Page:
The functional properties of local neuronal microcircuits determine the computational capacity of specialized brain structures and drive animal behaviour. The cerebellum is a specialized anatomical structure that is involved in the learning and execution of motor coordination.
It contains only a handful of morphological cell types that have been extensively characterized. Theoretical calculations and computer modeling studies have suggested several ways in which the connectivity and physiological activity might be translated into motor control.
However, experimental validation of the input-output function of the cerebellar microcircuit is still lacking. We propose an original experimental paradigm to unravel how the cerebellar cortical circuit processes incoming sensory-motor inputs in its input layer. First, we will mimic physiological cortical inputs in a reduced preparation of the vestibulo-cerebellum. Secondly, we will monitor simultaneously the activity of multiple identified neurons within the circuit in situ.
To this end we will use an innovative multi-photon microscope that has been developed in the sponsor's laboratory in Paris. This unique device, based on acousto-optic deflectors-operated beam steering, performs 250 kHz digital scanning as well as digital photon counting.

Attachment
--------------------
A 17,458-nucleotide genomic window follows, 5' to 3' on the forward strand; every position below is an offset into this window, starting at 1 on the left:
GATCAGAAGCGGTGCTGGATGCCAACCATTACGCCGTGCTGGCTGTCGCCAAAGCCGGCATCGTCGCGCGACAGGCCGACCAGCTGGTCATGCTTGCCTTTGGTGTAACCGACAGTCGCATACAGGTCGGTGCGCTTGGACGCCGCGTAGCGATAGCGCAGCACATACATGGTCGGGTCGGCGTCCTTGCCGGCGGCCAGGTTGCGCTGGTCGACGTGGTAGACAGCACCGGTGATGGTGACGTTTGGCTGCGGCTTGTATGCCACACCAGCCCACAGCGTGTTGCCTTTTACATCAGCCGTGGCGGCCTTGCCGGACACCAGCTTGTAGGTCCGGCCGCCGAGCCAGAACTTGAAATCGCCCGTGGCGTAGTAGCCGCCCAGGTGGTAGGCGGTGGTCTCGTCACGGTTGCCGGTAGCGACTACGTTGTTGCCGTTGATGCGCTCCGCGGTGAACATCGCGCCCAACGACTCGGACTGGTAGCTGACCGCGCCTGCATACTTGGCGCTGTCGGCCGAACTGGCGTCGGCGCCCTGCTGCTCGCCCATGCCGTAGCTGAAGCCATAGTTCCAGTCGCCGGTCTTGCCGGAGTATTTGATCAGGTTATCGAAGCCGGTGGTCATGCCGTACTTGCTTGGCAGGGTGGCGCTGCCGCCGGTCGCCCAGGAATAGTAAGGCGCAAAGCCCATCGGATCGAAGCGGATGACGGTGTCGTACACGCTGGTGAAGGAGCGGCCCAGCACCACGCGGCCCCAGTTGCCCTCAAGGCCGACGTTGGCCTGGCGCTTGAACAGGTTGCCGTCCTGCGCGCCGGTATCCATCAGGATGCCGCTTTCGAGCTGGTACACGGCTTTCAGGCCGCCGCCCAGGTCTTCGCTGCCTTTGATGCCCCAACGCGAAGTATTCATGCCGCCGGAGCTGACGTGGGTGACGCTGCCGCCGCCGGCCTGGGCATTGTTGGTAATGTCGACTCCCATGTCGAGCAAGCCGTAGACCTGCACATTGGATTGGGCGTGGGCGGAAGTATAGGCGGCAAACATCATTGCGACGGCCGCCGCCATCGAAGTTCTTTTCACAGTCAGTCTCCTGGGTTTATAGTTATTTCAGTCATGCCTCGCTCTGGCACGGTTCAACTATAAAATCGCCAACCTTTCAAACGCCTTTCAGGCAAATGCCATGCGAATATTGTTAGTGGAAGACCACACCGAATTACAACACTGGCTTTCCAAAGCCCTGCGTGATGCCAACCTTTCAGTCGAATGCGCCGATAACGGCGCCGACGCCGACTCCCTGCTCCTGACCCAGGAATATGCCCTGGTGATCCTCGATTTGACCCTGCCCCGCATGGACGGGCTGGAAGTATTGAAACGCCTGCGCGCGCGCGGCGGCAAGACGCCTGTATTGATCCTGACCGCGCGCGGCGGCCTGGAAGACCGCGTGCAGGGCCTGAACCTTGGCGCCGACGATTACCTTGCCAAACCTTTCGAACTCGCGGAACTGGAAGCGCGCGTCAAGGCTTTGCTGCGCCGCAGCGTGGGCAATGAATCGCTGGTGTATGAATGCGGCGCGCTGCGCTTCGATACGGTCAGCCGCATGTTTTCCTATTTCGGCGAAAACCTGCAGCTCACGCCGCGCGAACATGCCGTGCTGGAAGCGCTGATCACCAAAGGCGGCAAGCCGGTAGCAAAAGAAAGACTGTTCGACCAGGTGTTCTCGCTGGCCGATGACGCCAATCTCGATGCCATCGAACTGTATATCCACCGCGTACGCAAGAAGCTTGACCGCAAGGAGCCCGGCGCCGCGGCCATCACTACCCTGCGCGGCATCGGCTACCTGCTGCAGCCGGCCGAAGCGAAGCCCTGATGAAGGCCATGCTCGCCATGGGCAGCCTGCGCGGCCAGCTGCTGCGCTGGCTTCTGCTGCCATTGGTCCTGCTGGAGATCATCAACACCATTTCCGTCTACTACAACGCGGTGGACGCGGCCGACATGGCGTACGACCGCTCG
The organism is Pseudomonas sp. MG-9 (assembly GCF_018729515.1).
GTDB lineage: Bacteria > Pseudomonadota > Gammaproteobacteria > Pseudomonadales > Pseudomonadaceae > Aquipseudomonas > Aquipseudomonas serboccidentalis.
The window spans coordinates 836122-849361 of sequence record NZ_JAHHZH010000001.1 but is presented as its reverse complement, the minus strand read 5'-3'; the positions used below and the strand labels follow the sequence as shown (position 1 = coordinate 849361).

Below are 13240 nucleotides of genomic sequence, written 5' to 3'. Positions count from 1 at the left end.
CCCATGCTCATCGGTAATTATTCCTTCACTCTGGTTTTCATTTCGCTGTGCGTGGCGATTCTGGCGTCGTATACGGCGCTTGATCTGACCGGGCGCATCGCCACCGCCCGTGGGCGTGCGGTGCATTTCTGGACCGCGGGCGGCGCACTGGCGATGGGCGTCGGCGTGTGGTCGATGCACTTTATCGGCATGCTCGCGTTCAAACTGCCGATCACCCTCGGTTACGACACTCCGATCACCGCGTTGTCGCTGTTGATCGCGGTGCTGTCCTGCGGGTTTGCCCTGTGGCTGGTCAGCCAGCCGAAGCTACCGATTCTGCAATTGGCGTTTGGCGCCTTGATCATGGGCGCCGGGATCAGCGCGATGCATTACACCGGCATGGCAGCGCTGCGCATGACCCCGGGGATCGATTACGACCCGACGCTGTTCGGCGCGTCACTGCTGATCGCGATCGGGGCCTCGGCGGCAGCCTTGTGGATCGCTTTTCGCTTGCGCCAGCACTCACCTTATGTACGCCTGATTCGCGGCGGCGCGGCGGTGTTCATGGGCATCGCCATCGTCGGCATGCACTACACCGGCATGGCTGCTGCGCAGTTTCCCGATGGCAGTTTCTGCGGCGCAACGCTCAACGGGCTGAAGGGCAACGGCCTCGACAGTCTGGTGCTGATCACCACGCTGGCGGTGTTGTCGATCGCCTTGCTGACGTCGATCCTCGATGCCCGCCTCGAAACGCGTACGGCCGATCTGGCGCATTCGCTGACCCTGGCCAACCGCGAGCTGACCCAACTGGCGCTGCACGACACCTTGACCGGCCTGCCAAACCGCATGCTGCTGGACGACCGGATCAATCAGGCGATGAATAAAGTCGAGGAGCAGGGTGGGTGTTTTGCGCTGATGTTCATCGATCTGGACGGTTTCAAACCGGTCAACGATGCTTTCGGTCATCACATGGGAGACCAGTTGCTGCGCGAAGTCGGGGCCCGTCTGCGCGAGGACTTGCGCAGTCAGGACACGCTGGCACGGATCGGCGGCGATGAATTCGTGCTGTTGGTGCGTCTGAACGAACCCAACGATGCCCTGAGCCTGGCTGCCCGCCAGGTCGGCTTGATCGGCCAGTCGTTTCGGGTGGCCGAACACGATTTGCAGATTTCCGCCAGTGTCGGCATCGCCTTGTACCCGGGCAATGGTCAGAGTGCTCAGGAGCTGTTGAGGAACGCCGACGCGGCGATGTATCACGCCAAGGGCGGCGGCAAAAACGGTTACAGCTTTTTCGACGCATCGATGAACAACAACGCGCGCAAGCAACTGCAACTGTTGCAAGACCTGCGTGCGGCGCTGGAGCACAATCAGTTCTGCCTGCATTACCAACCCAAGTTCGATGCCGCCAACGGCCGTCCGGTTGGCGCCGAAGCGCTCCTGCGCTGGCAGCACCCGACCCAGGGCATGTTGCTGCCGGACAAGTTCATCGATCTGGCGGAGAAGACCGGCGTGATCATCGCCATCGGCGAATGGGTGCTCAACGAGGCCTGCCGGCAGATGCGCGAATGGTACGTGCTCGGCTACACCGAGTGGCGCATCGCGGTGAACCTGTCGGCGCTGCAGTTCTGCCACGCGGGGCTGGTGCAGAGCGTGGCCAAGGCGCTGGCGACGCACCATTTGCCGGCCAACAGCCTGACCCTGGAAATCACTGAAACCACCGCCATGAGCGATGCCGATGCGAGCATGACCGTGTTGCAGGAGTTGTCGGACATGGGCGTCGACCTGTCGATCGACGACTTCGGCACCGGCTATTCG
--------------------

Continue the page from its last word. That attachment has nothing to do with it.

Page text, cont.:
It is a promising tool to perform long-duration optical multiunit recordings (50 cells) with millisecond temporal resolution in situ. Additionally, the improved spatial and temporal resolution afforded by acousto-optical beam steering allows distributed excitation of hundreds of points in a plane.
Combining this technology with glutamate uncaging will allow us to study integration of synaptic inputs by stimulating controlled physiological patterns of neuronal excitation that mimic cortical inputs. Together, these innovative techniques bear great promise to improve our understanding of the computational dynamics in brain structures.
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